Welcome back to the Dallas Draft History. In Part 1, we took a look at the four marquee players allocated by MLS to Dallas, and in Part 2, we dove into the Inaugural Player Draft.
Today I’m picking up with the next handful of draft picks, and following American soccer tradition, I’ll continue to overuse the word ‘inaugural’ as much as possible.
In this series, I’m taking a look at literally every single player Dallas has ever drafted since 1996. I’ll be going over who each player was, what they did before joining Dallas, and what (if anything) they did after leaving. And for a handful of players, we’ll talk about what they did instead of playing in MLS.
The Four Drafts
Today’s installment will feature the next four picks by Dallas, and since it’s a bit shorter than the previous one, let’s talk a bit more about the whole draft situation.
MLS had five methods for allocating players for the 1996 season. The marquee allocations were (mostly) done by the league itself, doling out a handful of big names to each of the 10 original teams. Teams were also free to scout and sign players on their own. The league also held three separate drafts: the 16-round Inaugural Player Draft, which only took place in 1996; the 3-round College Draft, for players who had just graduated; and the 3-round Supplemental Draft for already-graduated former-collegiate players, as well as other players in the general player pool.
By the 2000 season, the lack of real definition between the College and Supplemental drafts led the league to combine the two into the SuperDraft, while the Supplemental Draft would later return intermittently, beginning in 2003, and was last held in 2013. Adding to the draft chaos, the league began holding expansion drafts for new teams in 1997, held Allocation and Dispersal drafts following the folding of the two Florida teams ahead of the 2002 season, launched the Re-Entry Draft as part of the 2010 CBA negotiations, and held another Dispersal draft following Chivas USA’s “folding” in 2013.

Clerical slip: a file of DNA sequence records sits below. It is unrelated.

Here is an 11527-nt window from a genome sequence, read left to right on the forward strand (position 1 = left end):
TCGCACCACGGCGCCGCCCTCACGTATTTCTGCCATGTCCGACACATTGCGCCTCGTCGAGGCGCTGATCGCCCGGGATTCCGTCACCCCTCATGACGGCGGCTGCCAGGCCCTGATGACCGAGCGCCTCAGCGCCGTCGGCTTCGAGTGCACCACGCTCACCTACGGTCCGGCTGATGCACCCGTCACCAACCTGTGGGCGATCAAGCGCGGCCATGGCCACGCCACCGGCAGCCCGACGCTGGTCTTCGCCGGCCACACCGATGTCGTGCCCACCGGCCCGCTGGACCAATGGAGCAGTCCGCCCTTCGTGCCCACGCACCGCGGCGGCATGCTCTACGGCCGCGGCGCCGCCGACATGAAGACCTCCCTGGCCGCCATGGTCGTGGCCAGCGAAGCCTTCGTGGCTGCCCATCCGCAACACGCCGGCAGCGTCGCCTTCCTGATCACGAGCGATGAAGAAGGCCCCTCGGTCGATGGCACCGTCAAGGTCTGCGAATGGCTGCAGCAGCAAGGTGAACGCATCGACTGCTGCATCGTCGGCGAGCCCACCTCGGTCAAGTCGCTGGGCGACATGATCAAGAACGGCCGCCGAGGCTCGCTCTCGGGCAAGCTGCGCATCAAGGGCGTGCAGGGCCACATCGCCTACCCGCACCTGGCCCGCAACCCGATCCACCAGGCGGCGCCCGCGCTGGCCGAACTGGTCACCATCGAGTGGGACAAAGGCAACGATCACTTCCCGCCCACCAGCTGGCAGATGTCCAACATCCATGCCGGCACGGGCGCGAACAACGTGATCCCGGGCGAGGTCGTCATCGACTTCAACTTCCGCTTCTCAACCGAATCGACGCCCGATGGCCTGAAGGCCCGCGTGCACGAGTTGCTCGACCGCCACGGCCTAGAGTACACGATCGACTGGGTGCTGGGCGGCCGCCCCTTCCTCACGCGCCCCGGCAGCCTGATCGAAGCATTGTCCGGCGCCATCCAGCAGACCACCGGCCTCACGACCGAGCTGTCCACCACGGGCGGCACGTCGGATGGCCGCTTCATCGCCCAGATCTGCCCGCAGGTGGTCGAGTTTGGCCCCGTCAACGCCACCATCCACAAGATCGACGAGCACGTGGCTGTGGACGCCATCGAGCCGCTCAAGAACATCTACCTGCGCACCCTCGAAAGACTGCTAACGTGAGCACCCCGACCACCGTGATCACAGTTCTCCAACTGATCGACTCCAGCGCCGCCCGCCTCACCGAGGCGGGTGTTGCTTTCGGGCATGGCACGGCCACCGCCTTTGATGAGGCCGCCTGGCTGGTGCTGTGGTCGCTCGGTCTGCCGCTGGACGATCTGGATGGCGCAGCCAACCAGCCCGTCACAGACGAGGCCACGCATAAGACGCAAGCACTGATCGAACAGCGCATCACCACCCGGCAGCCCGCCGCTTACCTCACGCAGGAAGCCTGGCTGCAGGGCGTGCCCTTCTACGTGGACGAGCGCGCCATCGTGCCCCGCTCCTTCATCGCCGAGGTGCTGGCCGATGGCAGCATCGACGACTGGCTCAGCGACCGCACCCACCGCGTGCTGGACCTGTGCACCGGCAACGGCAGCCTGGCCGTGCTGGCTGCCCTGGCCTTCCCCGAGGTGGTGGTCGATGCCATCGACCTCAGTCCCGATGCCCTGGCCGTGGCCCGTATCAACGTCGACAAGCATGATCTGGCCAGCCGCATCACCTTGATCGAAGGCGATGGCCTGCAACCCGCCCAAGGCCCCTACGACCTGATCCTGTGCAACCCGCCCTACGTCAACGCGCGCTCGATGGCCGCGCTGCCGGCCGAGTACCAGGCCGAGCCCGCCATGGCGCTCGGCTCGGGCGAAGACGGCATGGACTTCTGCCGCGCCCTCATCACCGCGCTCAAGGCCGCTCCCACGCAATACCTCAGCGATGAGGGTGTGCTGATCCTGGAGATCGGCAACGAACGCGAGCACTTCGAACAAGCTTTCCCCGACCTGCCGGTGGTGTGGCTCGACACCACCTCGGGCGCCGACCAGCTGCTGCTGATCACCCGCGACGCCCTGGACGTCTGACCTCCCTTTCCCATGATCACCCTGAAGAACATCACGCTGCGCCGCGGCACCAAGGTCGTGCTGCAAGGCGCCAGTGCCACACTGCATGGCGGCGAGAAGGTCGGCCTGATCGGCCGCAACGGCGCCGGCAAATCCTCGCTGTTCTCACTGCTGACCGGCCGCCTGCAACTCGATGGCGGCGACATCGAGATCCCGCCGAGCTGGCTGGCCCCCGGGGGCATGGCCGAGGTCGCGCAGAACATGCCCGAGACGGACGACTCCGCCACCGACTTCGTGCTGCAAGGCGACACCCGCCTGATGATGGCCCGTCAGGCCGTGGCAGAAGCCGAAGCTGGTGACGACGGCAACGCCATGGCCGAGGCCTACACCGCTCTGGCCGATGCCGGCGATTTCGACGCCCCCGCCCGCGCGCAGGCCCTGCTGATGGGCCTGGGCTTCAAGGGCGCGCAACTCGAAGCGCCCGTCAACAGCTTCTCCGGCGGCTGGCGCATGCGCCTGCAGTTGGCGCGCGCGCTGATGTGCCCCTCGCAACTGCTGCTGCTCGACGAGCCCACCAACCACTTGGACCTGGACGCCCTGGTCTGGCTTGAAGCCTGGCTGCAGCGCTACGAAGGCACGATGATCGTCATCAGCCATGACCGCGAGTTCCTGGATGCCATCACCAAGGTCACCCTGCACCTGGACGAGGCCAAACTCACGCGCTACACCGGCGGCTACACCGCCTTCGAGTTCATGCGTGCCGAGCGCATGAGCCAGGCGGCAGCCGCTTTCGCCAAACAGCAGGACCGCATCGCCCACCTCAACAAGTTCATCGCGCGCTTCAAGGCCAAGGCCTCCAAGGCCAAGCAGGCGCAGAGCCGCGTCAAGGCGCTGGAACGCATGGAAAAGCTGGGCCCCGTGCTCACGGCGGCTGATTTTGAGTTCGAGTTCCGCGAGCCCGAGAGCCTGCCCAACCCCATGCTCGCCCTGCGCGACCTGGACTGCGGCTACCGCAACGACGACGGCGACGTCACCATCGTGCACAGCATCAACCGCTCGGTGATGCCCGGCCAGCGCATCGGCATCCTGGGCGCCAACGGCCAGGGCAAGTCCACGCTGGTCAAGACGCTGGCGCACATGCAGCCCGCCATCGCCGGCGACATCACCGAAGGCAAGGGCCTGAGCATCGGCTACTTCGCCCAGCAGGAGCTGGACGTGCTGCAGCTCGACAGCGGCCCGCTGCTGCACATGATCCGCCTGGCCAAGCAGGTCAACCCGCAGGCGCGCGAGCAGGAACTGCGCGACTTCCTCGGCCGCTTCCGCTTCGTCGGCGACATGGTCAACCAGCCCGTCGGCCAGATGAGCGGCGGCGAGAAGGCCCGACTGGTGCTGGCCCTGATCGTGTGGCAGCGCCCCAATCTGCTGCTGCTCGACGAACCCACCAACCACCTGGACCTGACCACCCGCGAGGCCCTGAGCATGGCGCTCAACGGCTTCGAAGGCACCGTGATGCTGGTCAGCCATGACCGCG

Hopefully that cleared things up a bit for everyone.
Round 7 – Rene Ortiz
- Born: 23 April, 1969, California
- Signed from: San Diego Sockers, CISL (indoor)
- Games Played: 2 (1996)
- Goals/Assists: 0/0
- Moved to: Monterrey La Raza, Mexico, CISL (indoor) (1997)
- International: United States Futsal, 5 caps, 1 goal
Rene Ortiz is a member of the club of players whose success in indoor soccer didn’t translated into much outdoor success. Ortiz joined the San Diego Sockers at 18, fresh out of high school, in the middle of San Diego’s domination of the league. With the Sockers, he won three consecutive MISL championships, and during the summers, he won the 1989 WSA title with the San Diego Nomads.
Despite having 253 games, 104 goals, and several championship in indoor soccer by 1996, Ortiz struggled to break into the first team with the Burn. He spent the first half of the 1996 riding the bench, and didn’t appear in a game until July. He got 23 minutes off the bench in a 6-1 loss in DC, and then went another 10 weeks without playing a single minute.
His final appearance for Dallas came in his only start, 73 minutes in Los Angeles in September. A knee injury sustained during a loan stint with Cincinnati essentially ended his career in MLS. He returned to the indoor game in 1997, joining Monterrey in the CISL, and retired in 2000.
He went into coaching after retirement, working for several youth and high school teams before becoming the Mexican national futsal team head coach in 2006.
Round 8 – Gerell Elliott
- Born: 11 May, 1970, New Mexico
- Signed from: Sacramento Knights, CISL (indoor)
- Games Played: 65 (1996-1998)
- Goals/Assists: 15/8
- Moved to: Sacramento Knights, WISL (indoor) (1998)